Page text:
Sunday, April 13, 2014

Best of 2012 - Top 5

5. Jens Lekman - I Know What Love Isn't

That shy, balding guy who seems a little off and looks the guy from High Fidelity's Championship Vinyl that's not John Cusack or Jack Black? That's Jens Lekman and he just happens to write some of the most wonderfully awkward conversational love songs this side of Stuart Murdoch. Listen here.

4. Dwight Yoakam - 3 Pears

Since I am writing this about 16 months late, it seems like 3 Pears came out a decade ago. Of all the resurgent alt country artists that blossomed in the 80's (Lyle Lovett, Steve Earle, Nanci Griffith, etc. etc.), Yoakam is the one that has maintained the highest level of consistency in his recordings. 3 Pears brims with timeless honky tonk that puts the current big hat poseurs to shame. His best since Guitars, Cadillacs, Etc., Etc.

3. First Aid Kit - The Lion's Roar

The purity of voice of Klara and Johanna Soderberg is the kill shot here. The foreigners' embrace of Laurel Canyon sweetness , Gram Parsons' Cosmic American Music and the immediacy and earnestness of Bright Eyes and Rilo Kiley is addictive, and they wrap it up in a delicate, homesick bow and sell it back to us much like every British rock band from 1963 to 1975 used American rhythm and blues as the template for rock and roll world domination. What's so great about The Lion's Roar is the promise of greater things.

2. Allo Darlin' - Europe

I did flinch a little when I realized that 2 and 3 were adorable female fronted bands but so be it. Allo' Darlin's Elizabeth Morris will win your heart then break it with sophisticated pop songs that pack considerably more wallop than the ukulele sweet treatments that sometimes threaten to undermine the top flight songs. Absolutely gorgeous.

1. The Japandroids - Celebration Rock

Rock and roll ain't dead. Am I right, Jake Hartline?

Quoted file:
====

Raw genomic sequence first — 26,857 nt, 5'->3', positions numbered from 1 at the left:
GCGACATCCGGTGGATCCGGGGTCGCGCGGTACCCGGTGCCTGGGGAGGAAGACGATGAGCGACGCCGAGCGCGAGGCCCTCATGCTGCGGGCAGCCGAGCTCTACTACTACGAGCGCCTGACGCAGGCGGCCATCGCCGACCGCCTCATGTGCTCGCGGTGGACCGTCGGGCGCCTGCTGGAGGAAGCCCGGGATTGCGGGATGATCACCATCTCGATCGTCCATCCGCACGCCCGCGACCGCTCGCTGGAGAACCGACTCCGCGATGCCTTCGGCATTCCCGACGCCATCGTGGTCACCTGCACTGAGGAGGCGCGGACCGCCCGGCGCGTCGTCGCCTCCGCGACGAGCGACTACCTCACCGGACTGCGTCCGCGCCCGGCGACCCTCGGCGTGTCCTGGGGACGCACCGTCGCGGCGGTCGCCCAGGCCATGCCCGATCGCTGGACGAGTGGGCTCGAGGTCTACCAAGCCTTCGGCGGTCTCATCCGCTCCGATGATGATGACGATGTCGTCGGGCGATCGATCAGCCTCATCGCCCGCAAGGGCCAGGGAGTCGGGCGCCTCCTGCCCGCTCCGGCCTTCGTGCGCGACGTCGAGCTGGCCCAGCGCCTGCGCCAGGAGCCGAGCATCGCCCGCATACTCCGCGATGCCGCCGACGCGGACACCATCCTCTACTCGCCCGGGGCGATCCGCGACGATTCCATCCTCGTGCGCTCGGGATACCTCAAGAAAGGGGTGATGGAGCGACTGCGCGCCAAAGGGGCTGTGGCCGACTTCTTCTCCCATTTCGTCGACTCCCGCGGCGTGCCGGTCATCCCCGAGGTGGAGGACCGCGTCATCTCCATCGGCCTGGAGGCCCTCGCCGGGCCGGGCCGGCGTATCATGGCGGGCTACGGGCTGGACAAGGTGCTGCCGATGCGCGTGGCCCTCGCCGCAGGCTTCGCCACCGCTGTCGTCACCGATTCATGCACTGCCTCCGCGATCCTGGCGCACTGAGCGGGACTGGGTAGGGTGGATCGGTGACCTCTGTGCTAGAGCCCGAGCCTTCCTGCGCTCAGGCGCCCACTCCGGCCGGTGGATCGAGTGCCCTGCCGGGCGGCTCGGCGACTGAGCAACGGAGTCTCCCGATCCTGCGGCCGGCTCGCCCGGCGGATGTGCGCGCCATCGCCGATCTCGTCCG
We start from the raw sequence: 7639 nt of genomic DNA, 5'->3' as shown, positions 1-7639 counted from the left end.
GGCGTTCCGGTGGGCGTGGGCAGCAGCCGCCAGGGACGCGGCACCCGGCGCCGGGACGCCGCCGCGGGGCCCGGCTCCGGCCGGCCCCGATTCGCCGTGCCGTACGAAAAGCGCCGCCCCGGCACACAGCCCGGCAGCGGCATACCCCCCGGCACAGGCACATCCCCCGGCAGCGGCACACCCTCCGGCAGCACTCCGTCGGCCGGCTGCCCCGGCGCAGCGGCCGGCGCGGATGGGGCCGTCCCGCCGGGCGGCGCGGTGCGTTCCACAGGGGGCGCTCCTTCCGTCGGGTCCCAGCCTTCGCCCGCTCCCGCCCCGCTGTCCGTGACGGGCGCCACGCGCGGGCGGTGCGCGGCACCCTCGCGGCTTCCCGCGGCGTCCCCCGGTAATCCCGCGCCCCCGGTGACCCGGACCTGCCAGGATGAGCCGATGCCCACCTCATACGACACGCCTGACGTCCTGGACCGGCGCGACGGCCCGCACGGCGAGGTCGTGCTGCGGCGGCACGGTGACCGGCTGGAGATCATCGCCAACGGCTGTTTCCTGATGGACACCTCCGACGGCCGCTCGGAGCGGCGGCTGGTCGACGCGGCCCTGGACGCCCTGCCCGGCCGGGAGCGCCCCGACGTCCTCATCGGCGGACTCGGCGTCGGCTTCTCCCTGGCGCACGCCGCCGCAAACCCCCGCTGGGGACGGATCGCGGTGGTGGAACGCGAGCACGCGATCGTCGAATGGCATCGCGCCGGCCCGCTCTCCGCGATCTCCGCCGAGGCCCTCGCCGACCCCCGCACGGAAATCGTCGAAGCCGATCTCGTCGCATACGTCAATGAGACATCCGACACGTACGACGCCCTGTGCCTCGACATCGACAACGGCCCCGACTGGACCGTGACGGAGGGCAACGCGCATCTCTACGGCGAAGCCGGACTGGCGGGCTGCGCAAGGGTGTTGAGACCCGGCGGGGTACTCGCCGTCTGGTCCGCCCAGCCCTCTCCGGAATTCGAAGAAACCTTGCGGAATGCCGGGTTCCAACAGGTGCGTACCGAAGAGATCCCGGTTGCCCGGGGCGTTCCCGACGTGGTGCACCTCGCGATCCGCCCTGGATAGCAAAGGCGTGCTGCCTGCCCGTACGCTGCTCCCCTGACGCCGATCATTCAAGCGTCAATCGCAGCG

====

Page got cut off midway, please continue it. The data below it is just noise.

Friday, April 11, 2014

Craig Finn on The Replacements

My interview with Craig Finn yielded more material than could fit in print, including this exchange about seeing the recently-reformed Replacements play last fall.

You've made no secret about how big an influence The Replacements were on you. I know that you saw one of last fall's reunion shows. What did you think?

I loved it. I thought it was great. I mean, I saw them with Bob Stinson [original guitarist who was dismissed from the band in 1986 and died in 1995], so it was obviously not going to be the same, but it was ultimately a celebration of these songs. And I loved the fact that [band leader Paul] Westerberg looked like he was having a blast at the show I saw, and was really excited about that.

I saw them in Colorado on the night they came out in orange skirts. It was, um, transcendent.

Yeah, I've seen video of that. That looked pretty amazing. There are these songs, and they haven't run themselves into the ground, they haven't made, you know, a techno album or anything, so for them to come out and play rock and roll, obviously, they're down a few members, but I don't begrudge them that. I just had a fantastic time and I thought they sounded great.

Wednesday, April 09, 2014

My interview with Craig Finn from The Hold Steady.

It turns out that this blog is only mostly dead.

Last week I talked to Craig Finn from The Hold Steady for this week's issue of The Providence Phoenix. You can read the results here. If you go back through the archives, you'll know that The Hold Steady is the great whale of Teenage Kicks. It was good to be able to talk to the man who wrote the words to "Your Little Hoodrat Friend."